After months and months of speculation, the covers have finally come off The Grenadier, INEOS’ rough, tough 4 x 4. It’s a huge milestone for the team at INEOS Automotive who have been itching to show it off to the world. “Most manufacturers would hold back, but we are a new business, building a new brand, and we want to take people with us on this exciting journey,” said CEO Dirk Heilmann. He said it also meant the team could now openly test it without the need for camouflage wrapping, foam blocks or fake panels. Over the next 12 months prototypes will rack up more than one million miles (1.8 million km) as its durability and capability is tested in all conditions. “We have a challenging programme ahead,” said Dirk. “But showing the design now allows us to focus on this critical next phase. Since day one, our philosophy has been function over form, every time.” The Grenadier is due to go on sale late next year and expectations are high. “Our customers will be living and working in their vehicles so they know what they want from them,” said Dirk. Design The Grenadier has been designed rather than styled. It combines practicality and purpose with unmistakeable character. From the no nonsense boxy body and exposed hinges to the iconic circular lights. ‘We’re considered every square millimetre,’ says Toby Ecuyer, head of design. Rear Doors The Grenadier’s rear doors are a 70/30 split of the back of the vehicle and open independently. That means you can quickly load and unload smaller tools, while also being able to open both doors for maximum access. A rear-mounted spare wheel maximises ground clearance. Wheels The Grenadier’s wheels are as close to the corner of the vehicle as possible, with very little overhang at the front and rear. That means you get the approach and departure angles needed for off-road performance. Discover more: It was an opportunity to raise the bar that INEOS founder Sir Jim Ratcliffe simply couldn't resist. Why shouldn't INEOS build a spiritual successor to one of the most iconic 4 x 4s on the planet? What was stopping it? As he and his colleagues walked out of that London pub, they had a dream. A dream that has now become a reality. They serve one of Yorkshire’s finest beers at The Grenadier, a small pub in the heart of London. It’s a convenient place just around the corner from INEOS’ headquarters for Jim Ratcliffe to pop in for a pint and a chat with a few colleagues. Over a glass of Timothy Taylor’s, they lamented the demise of Land Rover’s iconic Defender. That single comment ended in the group walking out with a £600 million plan to build its spiritual successor. And what better name to choose for it, than where the idea was born . . . The Grenadier? So that’s what they have called it. Toby Whitehead, who has been landlord of The Grenadier for 10 years, is incredibly proud of the pub’s role in inspiring INEOS’ rugged, stripped-back 4 x 4. “It’s already a world-famous pub because of its history,” he said. “But we feel very proud of the part we have played in this story.” The Grenadier, though, was originally known as The Guardsman when the pub opened in 1818. It later changed its name as a mark of respect to a Grenadier soldier who was murdered for cheating at cards. On the ceiling are £5 notes, pinned there by visitors in an attempt to pay off the soldier’s debt. Among them is a note from Jim who had drawn two Land Rover Defenders on it. Over the years scores of famous faces, including the late Hollywood star Burt Reynolds, singer Miley Cyrus and actor Will Ferrell have passed through the doors of the pub. “Jim’s in good company,” said Toby. That, though, was almost three years ago. In July, The Grenadier – the 4 x 4 they had talked of building that day – was finally unveiled. Jim had always had a very clear vision of what he hoped it would look, and feel, like. Tom Crotty, INEOS’ Communications Director, remembers that first phone call when told of the plan.“I was surprised,” he said. “I knew Jim liked new things. But this was totally different. But then, given Jim’s love of the Defender and his commitment to manufacturing, it wasn’t actually that surprising.” Initially eyebrows were raised at INEOS’ decision, with no experience, to build a car from scratch. “I am convinced people expected us to fail because it would have been a challenge for the car industry to launch a new car,” said Tom. “But for the chemical industry to attempt it? That was seen as crazy.” Undeterred, Tom and his team invited people regarded as the world’s best car designers to a ‘beauty pageant’. The best were selected to present their findings to Jim. These were experts with a clear vision of the direction of travel for the car industry. The ones who knew what the public would want. “That meeting didn’t go well,” said Tom. But that meeting showed any doubters that INEOS was serious about this. It had to be exactly right. And what Jim had been shown, certainly was not what he was looking to create. “We were coming at this from scratch so we were not bound by the traditional thinking of the car industry,” said Tom. “We weren’t interested in sat nav, autonomous driving and cruise control.” Instead Jim turned to a trained ship’s architect who had never designed a car. Toby Ecuyer was creative director of British design studio RWD and had designed Jim’s yachts, Hampshire II and Sherpa. He liked to design using paper and pencil, and a rubber, not a computer. He was also a big fan of the Land Rover Defender and, as such, understood its unique appeal. “I love the fact that The Defender was classless,” he said. “I really like people like that. People who are comfortable having tea with the Queen one minute, then rolling their sleeves up the next to mend a fence. To me a Land Rover Defender was all of those things.” Designing The Grenadier was engineering-led. Its performance mattered more than anything. “Certain aspects we could get very creative with and worked very closely with Jim and Sebastian in Germany,” said Toby. “We would suggest, interpret and develop ideas. “I have no idea exactly how many designs we have done. Every aspect of the vehicle was thoroughly designed so we produced thousands of drawings.” Tom believes The Grenadier will succeed because of the passion, dedication, determination and meticulous attention to detail shown by all those working on the project. Toby feels that too. “I’m very proud to have played my part in this,” he said. “But it was a Herculean effort by dozens and dozens of very talented people to bring this life.” Projekt Grenadier – as it was known – was spearheaded by Dirk Heilmann, a former head of Engineering and Technology at INEOS O&P. He too had no experience of the car industry but crucially understood INEOS’ mindset and the fact that INEOS is not a typical blue chip company. As CEO of INEOS Automotive, though, he needed someone with commercial clout. That someone was Mark Tennant who had the commercial know-how and industry experience. “We knew straightaway that he was the right person,” said Tom. Over the past three years, they have led and motivated an international team of specialists with a shared vision of designing and building an uncompromising 4 x 4 that is capable of mastering roads, crossing rivers and climbing mountains. About 60 companies are involved. All of them are top notch. Austrian engineering firm Magna Steyr has over a century of experience developing some of the world’s toughest off-road vehicles. Its engineers have designed and built The Grenadier’s suspension set-up that will meet the needs of people who use their 4 x 4s for work every day. “We fatigue tested for hundreds of hours on the test rig which simulates 300,000 km off road use,” said Matthias Maier, development engineer. The Grenadier’s suspension set-up is completely free of electric components so it is robust and easy to maintain. To perfect it, the team dissected the world’s most renowned off-roaders, benchmarked them and then combined the very best engineering ingredients to create something even better. And Carraro, with a long history in building tough 4 x 4 vehicles, has developed the front and rear axles. The Grenadier, which will be powered by BMW’s latest 3.0-litre petrol and diesel engines, is expected to go on sale next year. “We were told many times that what we were doing, could not be done,” said Dirk. “But that was a nice little incentive for me.” ‘It was a Herculean effort by dozens and dozens of very talented people to bring The Grenadier life’ – Toby Ecuyer, head of design TOBY ECUYER left school with his teachers’ poor assessment of him ringing in his ears. “I wasn’t especially good at anything at school,” he said. “They suggested the best I could hope for was a job in a factory packing shampoo.” Today, Toby is not only one of Britain’s best superyacht designers, but he is credited with creating the design on a bit of paper that inspired INEOS’ no frills’ Grenadier – despite the fact that he had never designed a car. Toby was brought in after INEOS founder Jim Ratcliffe rejected the motor industry’s expert view of what his new 4 x 4 should look like. “It was a departure from yachts but not as big a departure as it might seem,” said Toby. It was only after he left school and spent a year on a youth training scheme, that his aptitude for design was spotted – and he was encouraged to apply for a foundation course at South Devon College of Arts. There he discovered an amazing talent for design. “My lecturer pushed me to excel and was adamant that I should be an architect,” he said. With his lecturer’s support and a strong portfolio, Toby gained a place at The Plymouth School of Architecture, run by Professor Adrian Gale. “I was accepted on the course with no qualifications at all other than a cycling proficiency certificate and a Blue Peter badge,” he said. It was while he was in Plymouth that he learned to sail and later took up sailing professionally in the Mediterranean. When he returned to the UK, he got a job as a junior designer in EPR architects but missed the water. By chance he saw an advert in Yachting World for a designer, who needed to be able to draw, but no experience was necessary. “That was the start of 20 years designing boats,” he said. “I was in my element. I loved the amount of detail that was involved and the breadth of design scope. Quite often I would design the interior, exterior, the furniture, the ironmongery the tableware, the cutlery, the crew uniforms, even luggage, and board games.” When Jim met him, Toby had become creative director at RWD. With Jim’s help, Toby went on to design the interior of his superyacht Hampshire II and both the interior and exterior of Sherpa. “I prefer to draw on paper because it’s instant,” he said. “It’s a straight path from brain to page. “It’s really magical to be able to sit with someone and turn that picture in their mind into more than just a thought.”  Farmers’ Army INEOS Automotive has not just been focused on building the world’s best 4 x 4. The team has also helped UK farmers to recruit a modern-day ‘land army’ to harvest millions of tonnes of fruit and veg that was in danger of rotting in the fields. Dirk Heilmann, Chief Executive Officer of INEOS Automotive, said UK farmers had been facing their biggest challenge since the foot and mouth disease. “They needed 80,000 people to complete their harvests,” he said. INEOS helped Farmers’ Weekly to establish and promote a recruitment website, allowing people to search for harvesting jobs and other roles near their own homes. Farmers could advertise jobs for free on The Farmers Army website, by calling 020 8652 8638 or emailing  The Grenadier has been designed by a internationally recognised product designer who prefers to use a pencil and paper. A trained architect, and former partner and Creative Director at RWD, Toby has designed, custom built and tailored super yachts for clients all over the world with fastidious attention to detail.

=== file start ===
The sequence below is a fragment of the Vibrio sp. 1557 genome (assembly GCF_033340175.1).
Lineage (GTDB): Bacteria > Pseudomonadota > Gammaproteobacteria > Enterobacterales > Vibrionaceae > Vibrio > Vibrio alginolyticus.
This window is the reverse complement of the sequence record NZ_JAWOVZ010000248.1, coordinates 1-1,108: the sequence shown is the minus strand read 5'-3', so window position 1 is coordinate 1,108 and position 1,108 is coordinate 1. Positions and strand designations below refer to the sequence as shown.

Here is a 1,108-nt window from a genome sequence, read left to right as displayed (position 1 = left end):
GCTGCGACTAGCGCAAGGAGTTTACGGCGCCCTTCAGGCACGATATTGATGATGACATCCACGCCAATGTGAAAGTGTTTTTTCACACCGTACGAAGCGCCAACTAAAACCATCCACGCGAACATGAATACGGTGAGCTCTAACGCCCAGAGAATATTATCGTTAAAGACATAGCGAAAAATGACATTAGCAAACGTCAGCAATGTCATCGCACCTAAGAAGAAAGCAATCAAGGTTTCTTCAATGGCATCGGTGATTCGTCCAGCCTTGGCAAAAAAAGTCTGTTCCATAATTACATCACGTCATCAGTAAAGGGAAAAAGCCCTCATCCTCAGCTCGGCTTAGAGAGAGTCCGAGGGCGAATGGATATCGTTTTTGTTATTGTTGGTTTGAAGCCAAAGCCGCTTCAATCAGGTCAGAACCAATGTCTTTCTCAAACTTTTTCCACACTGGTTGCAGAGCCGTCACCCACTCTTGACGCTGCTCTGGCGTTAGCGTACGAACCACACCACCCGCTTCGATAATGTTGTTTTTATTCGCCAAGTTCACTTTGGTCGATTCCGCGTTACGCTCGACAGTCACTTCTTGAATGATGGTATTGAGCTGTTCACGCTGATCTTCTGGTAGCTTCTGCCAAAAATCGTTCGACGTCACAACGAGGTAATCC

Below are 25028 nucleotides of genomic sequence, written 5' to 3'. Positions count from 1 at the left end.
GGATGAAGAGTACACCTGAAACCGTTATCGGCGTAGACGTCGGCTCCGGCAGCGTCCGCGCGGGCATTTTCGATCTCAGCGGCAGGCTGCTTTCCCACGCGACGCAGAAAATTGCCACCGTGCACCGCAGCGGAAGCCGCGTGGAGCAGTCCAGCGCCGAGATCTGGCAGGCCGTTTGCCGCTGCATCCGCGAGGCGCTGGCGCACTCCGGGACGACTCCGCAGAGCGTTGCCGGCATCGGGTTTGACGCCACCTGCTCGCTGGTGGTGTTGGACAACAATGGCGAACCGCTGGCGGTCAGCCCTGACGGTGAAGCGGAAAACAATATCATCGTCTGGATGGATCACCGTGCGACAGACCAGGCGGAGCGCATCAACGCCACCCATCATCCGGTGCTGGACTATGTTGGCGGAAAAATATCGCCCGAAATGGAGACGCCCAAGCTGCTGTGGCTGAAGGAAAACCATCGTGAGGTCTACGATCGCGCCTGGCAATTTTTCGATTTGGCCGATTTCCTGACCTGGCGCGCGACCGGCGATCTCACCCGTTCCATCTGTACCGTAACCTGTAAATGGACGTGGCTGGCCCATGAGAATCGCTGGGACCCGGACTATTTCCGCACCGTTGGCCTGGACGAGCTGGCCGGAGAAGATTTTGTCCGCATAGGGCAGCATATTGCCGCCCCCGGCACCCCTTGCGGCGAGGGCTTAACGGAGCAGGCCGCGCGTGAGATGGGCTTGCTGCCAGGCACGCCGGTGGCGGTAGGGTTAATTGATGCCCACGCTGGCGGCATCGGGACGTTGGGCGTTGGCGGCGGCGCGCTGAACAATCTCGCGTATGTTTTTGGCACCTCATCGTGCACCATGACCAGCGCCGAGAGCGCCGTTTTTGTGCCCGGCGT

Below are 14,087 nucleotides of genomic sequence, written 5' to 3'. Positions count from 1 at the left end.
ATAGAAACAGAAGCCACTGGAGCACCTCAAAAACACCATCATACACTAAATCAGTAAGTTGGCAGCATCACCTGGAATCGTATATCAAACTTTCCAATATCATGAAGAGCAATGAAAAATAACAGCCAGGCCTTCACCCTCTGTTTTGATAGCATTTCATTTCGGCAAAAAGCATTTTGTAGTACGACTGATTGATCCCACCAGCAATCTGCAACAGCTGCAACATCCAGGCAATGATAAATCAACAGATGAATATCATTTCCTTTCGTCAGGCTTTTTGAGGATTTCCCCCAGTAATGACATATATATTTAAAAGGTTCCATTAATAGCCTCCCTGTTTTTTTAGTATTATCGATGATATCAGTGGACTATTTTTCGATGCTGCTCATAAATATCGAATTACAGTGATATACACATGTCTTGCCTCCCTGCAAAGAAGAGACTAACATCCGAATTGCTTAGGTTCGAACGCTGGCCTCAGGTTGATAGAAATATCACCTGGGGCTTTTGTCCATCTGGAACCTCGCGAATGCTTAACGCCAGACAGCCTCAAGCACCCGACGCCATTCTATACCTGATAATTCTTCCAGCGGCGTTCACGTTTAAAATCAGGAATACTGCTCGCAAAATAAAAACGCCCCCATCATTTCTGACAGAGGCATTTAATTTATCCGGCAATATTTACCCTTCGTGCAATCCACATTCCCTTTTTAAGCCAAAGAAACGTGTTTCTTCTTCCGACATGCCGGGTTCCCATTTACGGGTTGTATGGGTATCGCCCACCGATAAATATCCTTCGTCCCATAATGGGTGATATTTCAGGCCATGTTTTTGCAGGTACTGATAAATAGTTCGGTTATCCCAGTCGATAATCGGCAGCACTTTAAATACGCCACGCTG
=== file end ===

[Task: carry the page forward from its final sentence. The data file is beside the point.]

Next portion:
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Wind of Change